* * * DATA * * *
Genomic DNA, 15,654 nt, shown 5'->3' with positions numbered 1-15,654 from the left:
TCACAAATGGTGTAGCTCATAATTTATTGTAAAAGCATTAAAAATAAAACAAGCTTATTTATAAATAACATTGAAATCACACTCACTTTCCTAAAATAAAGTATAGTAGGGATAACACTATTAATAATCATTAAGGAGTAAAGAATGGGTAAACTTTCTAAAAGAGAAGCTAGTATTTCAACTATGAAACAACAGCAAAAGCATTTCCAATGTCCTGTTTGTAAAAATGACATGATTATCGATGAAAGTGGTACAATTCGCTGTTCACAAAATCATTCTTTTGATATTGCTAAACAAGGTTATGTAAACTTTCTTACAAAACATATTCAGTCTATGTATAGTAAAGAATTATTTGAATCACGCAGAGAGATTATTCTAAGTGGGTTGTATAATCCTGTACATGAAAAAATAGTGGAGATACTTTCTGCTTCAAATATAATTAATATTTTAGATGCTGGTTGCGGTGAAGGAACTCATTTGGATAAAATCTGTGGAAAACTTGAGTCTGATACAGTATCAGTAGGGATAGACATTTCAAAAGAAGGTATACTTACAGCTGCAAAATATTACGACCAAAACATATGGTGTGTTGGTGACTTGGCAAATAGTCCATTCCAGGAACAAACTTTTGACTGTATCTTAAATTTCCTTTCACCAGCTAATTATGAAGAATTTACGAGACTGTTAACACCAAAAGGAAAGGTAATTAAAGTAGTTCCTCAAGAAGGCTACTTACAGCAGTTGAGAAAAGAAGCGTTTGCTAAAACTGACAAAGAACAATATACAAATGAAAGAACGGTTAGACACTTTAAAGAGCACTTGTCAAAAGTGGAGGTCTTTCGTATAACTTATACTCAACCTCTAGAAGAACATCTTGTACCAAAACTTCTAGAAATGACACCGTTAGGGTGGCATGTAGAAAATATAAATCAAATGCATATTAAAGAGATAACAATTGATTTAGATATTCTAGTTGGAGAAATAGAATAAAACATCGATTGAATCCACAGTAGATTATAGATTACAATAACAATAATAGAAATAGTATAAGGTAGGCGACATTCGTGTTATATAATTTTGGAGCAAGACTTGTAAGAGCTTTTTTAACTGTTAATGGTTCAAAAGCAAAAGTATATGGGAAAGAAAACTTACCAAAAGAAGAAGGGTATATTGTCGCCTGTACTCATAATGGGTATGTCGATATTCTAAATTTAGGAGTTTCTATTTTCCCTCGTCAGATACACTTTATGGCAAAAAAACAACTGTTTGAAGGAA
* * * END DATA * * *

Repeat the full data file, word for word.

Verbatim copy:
Genomic DNA, 15,654 nt, shown 5'->3' with positions numbered 1-15,654 from the left:
TCACAAATGGTGTAGCTCATAATTTATTGTAAAAGCATTAAAAATAAAACAAGCTTATTTATAAATAACATTGAAATCACACTCACTTTCCTAAAATAAAGTATAGTAGGGATAACACTATTAATAATCATTAAGGAGTAAAGAATGGGTAAACTTTCTAAAAGAGAAGCTAGTATTTCAACTATGAAACAACAGCAAAAGCATTTCCAATGTCCTGTTTGTAAAAATGACATGATTATCGATGAAAGTGGTACAATTCGCTGTTCACAAAATCATTCTTTTGATATTGCTAAACAAGGTTATGTAAACTTTCTTACAAAACATATTCAGTCTATGTATAGTAAAGAATTATTTGAATCACGCAGAGAGATTATTCTAAGTGGGTTGTATAATCCTGTACATGAAAAAATAGTGGAGATACTTTCTGCTTCAAATATAATTAATATTTTAGATGCTGGTTGCGGTGAAGGAACTCATTTGGATAAAATCTGTGGAAAACTTGAGTCTGATACAGTATCAGTAGGGATAGACATTTCAAAAGAAGGTATACTTACAGCTGCAAAATATTACGACCAAAACATATGGTGTGTTGGTGACTTGGCAAATAGTCCATTCCAGGAACAAACTTTTGACTGTATCTTAAATTTCCTTTCACCAGCTAATTATGAAGAATTTACGAGACTGTTAACACCAAAAGGAAAGGTAATTAAAGTAGTTCCTCAAGAAGGCTACTTACAGCAGTTGAGAAAAGAAGCGTTTGCTAAAACTGACAAAGAACAATATACAAATGAAAGAACGGTTAGACACTTTAAAGAGCACTTGTCAAAAGTGGAGGTCTTTCGTATAACTTATACTCAACCTCTAGAAGAACATCTTGTACCAAAACTTCTAGAAATGACACCGTTAGGGTGGCATGTAGAAAATATAAATCAAATGCATATTAAAGAGATAACAATTGATTTAGATATTCTAGTTGGAGAAATAGAATAAAACATCGATTGAATCCACAGTAGATTATAGATTACAATAACAATAATAGAAATAGTATAAGGTAGGCGACATTCGTGTTATATAATTTTGGAGCAAGACTTGTAAGAGCTTTTTTAACTGTTAATGGTTCAAAAGCAAAAGTATATGGGAAAGAAAACTTACCAAAAGAAGAAGGGTATATTGTCGCCTGTACTCATAATGGGTATGTCGATATTCTAAATTTAGGAGTTTCTATTTTCCCTCGTCAGATACACTTTATGGCAAAAAAACAACTGTTTGAAGGAA